Author:Bill Thomas / Richard Butterworth / Nick Holmes
I think we can all unanimously agree that the seventies is the ‘go to’ decade as far as Genesis is concerned. That period spans all their key albums, even if it did end slightly underwhelmingly with And Then There Were Three (although the much better Duke was just around the corner of course). Looking back fifty years later, it’s an astonishing body of work, encompassing groundbreaking albums such as Foxtrot, Selling England By the Pound, The Lamb Lies Down On Broadway and Trick Of The Tale to mention a few personal favourites – and they were so unbelievably prolific, with, for example, only ten months separating Trick from Wind and Wuthering. As if that wasn’t enough, there were also the first solo albums from Peter Gabriel and Steve Hackett, plus Phil Collins work with Brand X and Ant Phillips early records – those were heady days indeed, and yet quality control barely ever dipped! Obviously there are more comprehensive and longer books on the band already out there, but nonetheless I really enjoyed this potted history of those key years – it’s well written, looking at the albums and at what was happening within the band’s ranks, and is readable in a couple of hours max. Cunningly timed to coincide with the upcoming shows, although I doubt much of the music discussed here will feature!
Along with the Grateful Dead, Jefferson Airplane is perhaps the band most associated with the San Francisco scene in the late sixties/early seventies. This book covers the seven studio albums they put out between 1966 and 1972, together with the live set Bless Its Pointed Little Head. Their heyday was relatively brief though, with the final two albums, Bark and Long John Silver, not amounting to much, although I still retain a liking for War Movie from the former. Some of their music, listening back now, is a bit ‘of its time’, but equally a lot of it still stands up today and wafts you back to the hazy days of the summer of love! There’s certainly a lot for the layman, who may perhaps only associate them with White Rabbit and Somebody To Love, to discover, and this book will help you navigate the essential songs and albums, as well as charting the internal workings of their writing and recording..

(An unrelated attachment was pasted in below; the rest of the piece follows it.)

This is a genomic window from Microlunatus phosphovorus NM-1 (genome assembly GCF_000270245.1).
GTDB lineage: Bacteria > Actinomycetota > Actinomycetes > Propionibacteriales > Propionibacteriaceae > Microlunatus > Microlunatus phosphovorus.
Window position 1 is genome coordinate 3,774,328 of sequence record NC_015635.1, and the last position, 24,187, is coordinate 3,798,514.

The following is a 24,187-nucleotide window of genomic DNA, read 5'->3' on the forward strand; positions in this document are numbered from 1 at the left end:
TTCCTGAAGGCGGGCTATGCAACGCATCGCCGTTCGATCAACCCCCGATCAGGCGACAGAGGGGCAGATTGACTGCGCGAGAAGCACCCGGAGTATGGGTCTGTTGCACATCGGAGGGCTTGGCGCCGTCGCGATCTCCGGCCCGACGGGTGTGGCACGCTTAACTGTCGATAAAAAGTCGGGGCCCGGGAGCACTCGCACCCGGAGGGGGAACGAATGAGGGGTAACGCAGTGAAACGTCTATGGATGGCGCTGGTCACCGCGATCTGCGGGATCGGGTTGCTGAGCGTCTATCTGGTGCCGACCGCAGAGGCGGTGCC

It’s been over ten years now since one of my favourite bands, Porcupine Tree, called it a day, although of course Steven Wilson went on to bigger things. The band is often thought of simply in terms of prog, but actually they delved into any number of genres, psychedelia, metal, pop, and even space rock and trance. This is an excellent guide to their diverse music, although you really have to listen to the albums to ‘get it’. In Absentia, The Sky Moves Sideways, Lightbulb Sun, Deadwing and Fear of a Blank Planet are all albums I still regularly listen to, particularly the latter two, which for me contain some of their finest, most enduring music. If you’re a fan of Wilson’s solo albums, or simply fancy trying something new, put on any of those albums and let this book light your way.
Length of Read:Short
Might appeal to people who enjoyed…
For fans of these artists.
One thing you’ve learned
These books are great for reminding you of those album tracks you’d forgotten all about as the years passed.